And then her mother got sick with pancreatic cancer. She’d caught it too late for any kind of treatment. The doctors said the only thing to do was keep her comfortable for her last few weeks.
When Nadia visited her mother in the hospice center, it had been four years since they’d last seen each other. She barely recognized the gaunt skeleton before her, a woman so previously full of life.
Nadia stayed at the hospice center for two weeks, spoon-feeding her mother applesauce and complaining about her job at the hospital gift shop. At night, she slept on the stiff loveseat that smelled antiseptic like everything else in the spartan, beige room.
“You have my gift; don’t turn on it now,” her mother said on her last day.
They’d tip-toed around the conversation this whole time, but Nadia knew her mother had been thinking about it, that she was disappointed Nadia would be the one to break the family tradition, that she’d rejected her inheritance.
“I don’t have it anymore.” Nadia shook her head. “None of it is even real.”
“That’s not true. You just need to let it in.”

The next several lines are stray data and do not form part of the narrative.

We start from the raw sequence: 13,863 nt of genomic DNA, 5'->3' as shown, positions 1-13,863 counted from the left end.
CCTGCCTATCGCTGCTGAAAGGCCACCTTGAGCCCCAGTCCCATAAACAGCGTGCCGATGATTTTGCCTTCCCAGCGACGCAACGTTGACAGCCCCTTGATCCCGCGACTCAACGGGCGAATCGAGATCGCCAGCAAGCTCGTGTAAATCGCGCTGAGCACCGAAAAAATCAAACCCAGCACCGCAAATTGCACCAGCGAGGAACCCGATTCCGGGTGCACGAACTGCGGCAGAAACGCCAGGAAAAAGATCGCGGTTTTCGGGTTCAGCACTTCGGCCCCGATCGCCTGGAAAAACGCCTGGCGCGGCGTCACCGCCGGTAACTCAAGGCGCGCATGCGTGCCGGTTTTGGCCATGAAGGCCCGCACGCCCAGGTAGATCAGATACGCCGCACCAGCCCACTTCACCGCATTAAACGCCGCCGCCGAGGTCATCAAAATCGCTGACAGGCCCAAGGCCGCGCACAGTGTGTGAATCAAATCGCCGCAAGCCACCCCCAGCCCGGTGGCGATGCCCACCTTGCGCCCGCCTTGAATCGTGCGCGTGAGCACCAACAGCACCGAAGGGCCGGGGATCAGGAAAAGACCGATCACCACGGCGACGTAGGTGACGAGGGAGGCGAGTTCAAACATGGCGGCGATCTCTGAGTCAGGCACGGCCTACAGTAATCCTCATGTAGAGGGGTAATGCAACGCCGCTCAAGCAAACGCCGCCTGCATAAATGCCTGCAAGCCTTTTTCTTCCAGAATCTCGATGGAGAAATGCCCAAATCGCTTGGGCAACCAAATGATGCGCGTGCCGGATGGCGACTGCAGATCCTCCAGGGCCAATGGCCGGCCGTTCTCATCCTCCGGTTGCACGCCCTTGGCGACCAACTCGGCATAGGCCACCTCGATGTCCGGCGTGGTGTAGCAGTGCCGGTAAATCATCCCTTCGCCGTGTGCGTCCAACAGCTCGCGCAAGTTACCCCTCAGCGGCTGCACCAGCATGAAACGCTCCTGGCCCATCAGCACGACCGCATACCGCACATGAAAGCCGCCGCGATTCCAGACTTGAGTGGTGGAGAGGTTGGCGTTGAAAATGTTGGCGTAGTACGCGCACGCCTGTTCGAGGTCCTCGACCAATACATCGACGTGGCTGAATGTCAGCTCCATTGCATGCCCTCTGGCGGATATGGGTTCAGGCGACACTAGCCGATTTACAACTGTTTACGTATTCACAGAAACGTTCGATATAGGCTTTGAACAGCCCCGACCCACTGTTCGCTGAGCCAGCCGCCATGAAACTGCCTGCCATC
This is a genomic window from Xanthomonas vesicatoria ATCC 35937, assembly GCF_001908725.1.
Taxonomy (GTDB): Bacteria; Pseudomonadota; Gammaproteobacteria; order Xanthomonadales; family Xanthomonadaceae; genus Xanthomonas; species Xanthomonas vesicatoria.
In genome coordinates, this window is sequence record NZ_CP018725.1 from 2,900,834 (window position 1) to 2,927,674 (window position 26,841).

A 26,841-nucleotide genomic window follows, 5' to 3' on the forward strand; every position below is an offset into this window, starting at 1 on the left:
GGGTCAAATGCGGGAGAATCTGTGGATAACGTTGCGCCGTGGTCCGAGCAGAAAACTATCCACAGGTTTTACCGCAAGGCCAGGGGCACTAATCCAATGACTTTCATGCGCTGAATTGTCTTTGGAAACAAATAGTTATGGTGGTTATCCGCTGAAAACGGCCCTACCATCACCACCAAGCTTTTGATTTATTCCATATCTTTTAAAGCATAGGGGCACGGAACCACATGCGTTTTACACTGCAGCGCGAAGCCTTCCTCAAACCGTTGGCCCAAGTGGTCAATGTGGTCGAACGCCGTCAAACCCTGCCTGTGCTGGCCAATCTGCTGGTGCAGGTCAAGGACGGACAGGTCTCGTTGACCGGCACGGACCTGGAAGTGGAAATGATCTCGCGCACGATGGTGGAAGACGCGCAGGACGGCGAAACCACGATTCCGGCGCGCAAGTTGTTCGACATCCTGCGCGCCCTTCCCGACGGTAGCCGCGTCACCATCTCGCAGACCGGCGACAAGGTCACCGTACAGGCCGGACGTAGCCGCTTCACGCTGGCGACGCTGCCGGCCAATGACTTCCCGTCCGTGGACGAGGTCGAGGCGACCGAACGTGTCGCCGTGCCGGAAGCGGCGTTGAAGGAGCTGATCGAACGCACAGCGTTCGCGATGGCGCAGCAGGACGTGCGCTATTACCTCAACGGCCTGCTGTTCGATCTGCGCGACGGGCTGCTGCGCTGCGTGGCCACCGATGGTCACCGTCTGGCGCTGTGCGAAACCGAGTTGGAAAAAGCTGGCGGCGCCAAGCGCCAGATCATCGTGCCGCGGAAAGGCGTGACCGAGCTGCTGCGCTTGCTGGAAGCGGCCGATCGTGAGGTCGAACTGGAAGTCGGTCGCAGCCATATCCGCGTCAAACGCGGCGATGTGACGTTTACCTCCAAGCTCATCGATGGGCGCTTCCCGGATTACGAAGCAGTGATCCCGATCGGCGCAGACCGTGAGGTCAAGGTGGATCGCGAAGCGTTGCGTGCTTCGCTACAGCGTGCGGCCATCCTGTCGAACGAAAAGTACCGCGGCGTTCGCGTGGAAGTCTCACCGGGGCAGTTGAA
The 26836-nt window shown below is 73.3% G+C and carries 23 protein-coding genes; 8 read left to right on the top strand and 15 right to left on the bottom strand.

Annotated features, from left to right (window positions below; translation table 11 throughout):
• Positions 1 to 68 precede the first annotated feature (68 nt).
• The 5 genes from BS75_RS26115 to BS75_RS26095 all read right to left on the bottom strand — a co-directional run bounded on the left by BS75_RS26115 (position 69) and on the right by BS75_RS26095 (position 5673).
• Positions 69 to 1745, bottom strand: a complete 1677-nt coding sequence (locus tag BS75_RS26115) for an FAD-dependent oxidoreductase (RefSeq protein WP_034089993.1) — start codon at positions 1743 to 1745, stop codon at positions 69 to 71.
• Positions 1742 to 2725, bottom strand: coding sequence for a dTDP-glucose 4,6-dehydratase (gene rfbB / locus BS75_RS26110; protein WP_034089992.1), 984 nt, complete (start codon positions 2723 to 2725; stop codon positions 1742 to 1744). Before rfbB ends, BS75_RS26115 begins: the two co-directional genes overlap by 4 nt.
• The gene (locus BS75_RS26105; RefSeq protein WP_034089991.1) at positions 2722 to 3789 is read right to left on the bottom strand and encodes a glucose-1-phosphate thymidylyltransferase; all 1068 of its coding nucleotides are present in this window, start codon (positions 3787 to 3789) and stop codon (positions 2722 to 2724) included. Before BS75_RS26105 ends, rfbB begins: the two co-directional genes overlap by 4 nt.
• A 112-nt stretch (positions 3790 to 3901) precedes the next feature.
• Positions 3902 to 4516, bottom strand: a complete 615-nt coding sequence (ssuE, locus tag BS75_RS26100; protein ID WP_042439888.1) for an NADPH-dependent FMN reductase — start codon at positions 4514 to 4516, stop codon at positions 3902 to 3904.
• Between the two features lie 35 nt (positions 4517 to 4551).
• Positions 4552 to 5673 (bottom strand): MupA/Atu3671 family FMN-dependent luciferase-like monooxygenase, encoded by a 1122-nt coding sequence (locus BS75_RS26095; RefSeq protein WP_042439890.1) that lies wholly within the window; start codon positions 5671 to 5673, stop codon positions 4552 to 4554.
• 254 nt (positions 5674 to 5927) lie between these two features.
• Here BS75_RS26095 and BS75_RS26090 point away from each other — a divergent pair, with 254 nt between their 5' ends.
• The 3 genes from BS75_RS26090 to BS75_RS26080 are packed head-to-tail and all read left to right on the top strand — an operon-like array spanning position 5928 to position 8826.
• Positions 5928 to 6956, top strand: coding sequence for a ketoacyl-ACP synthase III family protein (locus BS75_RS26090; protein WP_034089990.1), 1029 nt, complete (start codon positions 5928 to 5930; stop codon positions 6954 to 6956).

Nadia kissed her mother’s forehead. If she could have any power, it wouldn’t be communicating with ghosts; it would be to turn back the clock and undo all the mistakes that had led her here. In her youth, she and her mother had been so close. How had she let the weight of disbelief come between them?
“I’m not ready to lose you,” Nadia cried.
“Believe in your gift, and you never will. Let me in, and I will always be here.”
“Okay,” Nadia said. She didn’t know how to tell her mother that she wished it were that simple.
There is no door for Nadia to knock.
Come in when you get here, the client, Sparrow, had instructed.
Sparrow was the friend of a previous client. She said you did good work, Sparrow wrote in her email with a request for an immediate ghost eviction. She’d offered to pay double if Nadia came the next day.
“Thank you for coming on such short notice,” Sparrow clasps her hands around Nadia’s as if clutching a broken-winged bird. Gold bangles spider up Sparrow’s arms, cha-chaing in time with each wrist flick. A tangle of beaded necklaces claws at her chest. Nadia eyes Sparrow’s bare feet, the stiff linen tunic, the nest of a bun atop her head. She’s unlike any of Nadia’s usual clients.
Nadia shifts her focus to Sparrow’s apartment, the walls tangerine with cobalt accents. On the coffee table in the center of the room, a cedar stick burns in an abalone shell of black sand.